Broadband dielectric spectroscopy (BDS) is introduced as a new and powerful technique to monitor network and macroscale damage healing in an elastomer. For the proof of concept, a partially cured sulfur-cured natural rubber (NR) containing reversible disulfides as the healing moiety was employed. The forms of damage healed and monitored were an invisible damage in the rubber network due to multiple straining and an imposed macroscopic crack. The relaxation times of pristine, damaged, and healed samples were determined and fitted to the Havriliak−Negami equation to obtain the characteristic polymer parameters. It is shown that seemingly full mechanical healing occurred regardless the type of damage, while BDS demonstrates that the polymer architecture in the healed material differs from that in the original one. These results represent a step forward in the understanding of damage and healing processes in intrinsic self-healing polymer systems with prospective applications such as coatings, tires, seals, and gaskets.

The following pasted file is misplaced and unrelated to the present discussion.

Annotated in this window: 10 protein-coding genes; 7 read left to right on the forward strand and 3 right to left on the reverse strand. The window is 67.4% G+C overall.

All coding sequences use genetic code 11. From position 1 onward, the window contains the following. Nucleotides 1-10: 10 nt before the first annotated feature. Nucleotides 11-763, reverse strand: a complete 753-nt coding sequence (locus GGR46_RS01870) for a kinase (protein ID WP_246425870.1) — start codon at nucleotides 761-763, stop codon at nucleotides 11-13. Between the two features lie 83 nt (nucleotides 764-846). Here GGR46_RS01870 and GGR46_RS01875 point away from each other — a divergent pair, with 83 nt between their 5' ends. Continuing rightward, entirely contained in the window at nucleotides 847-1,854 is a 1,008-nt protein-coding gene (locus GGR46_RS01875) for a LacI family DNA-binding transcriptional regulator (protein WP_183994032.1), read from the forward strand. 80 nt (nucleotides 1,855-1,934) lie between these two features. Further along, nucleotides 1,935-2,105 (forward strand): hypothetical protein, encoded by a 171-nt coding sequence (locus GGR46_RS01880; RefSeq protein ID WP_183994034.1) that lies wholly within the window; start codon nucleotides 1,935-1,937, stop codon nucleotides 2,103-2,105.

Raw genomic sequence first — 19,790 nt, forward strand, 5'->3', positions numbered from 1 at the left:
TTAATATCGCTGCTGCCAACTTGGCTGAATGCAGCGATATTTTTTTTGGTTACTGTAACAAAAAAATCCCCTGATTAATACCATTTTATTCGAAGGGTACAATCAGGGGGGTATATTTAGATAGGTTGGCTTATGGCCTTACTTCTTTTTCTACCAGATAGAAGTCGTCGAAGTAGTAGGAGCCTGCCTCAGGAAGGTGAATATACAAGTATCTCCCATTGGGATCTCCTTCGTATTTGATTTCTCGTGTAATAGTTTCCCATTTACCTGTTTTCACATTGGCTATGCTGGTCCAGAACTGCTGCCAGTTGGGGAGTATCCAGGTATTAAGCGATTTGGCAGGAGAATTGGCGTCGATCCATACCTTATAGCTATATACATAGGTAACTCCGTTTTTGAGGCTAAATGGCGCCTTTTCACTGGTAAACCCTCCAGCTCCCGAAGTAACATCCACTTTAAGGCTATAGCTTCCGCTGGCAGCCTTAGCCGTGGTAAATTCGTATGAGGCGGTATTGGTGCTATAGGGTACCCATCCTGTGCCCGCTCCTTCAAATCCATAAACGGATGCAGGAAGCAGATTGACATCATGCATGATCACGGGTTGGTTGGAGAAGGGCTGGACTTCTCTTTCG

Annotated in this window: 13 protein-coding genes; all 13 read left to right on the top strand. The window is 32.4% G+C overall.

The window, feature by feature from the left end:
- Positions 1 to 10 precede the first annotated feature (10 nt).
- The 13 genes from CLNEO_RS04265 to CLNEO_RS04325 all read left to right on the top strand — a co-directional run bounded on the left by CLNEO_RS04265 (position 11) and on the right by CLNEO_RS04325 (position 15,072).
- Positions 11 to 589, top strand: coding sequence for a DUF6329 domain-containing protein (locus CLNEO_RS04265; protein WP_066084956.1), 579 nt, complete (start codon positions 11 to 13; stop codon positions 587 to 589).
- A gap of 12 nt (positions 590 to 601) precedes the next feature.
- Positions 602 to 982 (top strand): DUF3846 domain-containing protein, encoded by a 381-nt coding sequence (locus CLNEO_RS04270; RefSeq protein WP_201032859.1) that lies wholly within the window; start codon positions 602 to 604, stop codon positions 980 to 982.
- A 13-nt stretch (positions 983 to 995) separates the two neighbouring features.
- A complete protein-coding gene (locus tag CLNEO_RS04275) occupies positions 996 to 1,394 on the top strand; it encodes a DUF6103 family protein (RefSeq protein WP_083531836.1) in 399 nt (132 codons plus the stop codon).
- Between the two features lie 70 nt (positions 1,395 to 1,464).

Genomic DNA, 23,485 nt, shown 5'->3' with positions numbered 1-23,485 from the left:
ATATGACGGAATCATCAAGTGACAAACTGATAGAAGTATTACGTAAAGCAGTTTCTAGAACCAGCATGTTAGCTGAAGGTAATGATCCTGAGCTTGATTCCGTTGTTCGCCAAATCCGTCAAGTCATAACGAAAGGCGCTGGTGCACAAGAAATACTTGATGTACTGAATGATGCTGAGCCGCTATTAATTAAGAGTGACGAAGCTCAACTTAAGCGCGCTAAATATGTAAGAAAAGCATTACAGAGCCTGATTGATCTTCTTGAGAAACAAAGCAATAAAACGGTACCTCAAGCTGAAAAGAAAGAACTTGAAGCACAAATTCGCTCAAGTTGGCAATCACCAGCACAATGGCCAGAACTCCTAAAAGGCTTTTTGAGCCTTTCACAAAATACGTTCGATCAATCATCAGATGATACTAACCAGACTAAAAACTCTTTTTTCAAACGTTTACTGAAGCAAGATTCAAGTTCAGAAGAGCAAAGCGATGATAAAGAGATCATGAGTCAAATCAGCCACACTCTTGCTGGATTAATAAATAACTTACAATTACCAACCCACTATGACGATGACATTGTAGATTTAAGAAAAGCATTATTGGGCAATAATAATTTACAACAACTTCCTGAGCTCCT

Original languageEnglish
Pages (from-to)10647-10656
JournalACS Applied Materials and Interfaces
Publication statusPublished - 2016

    Research areas

  • broadband dielectric spectroscopy, polymer network healing, interfacial healing, natural rubber, intrinsic healing, disulfide

ID: 8957462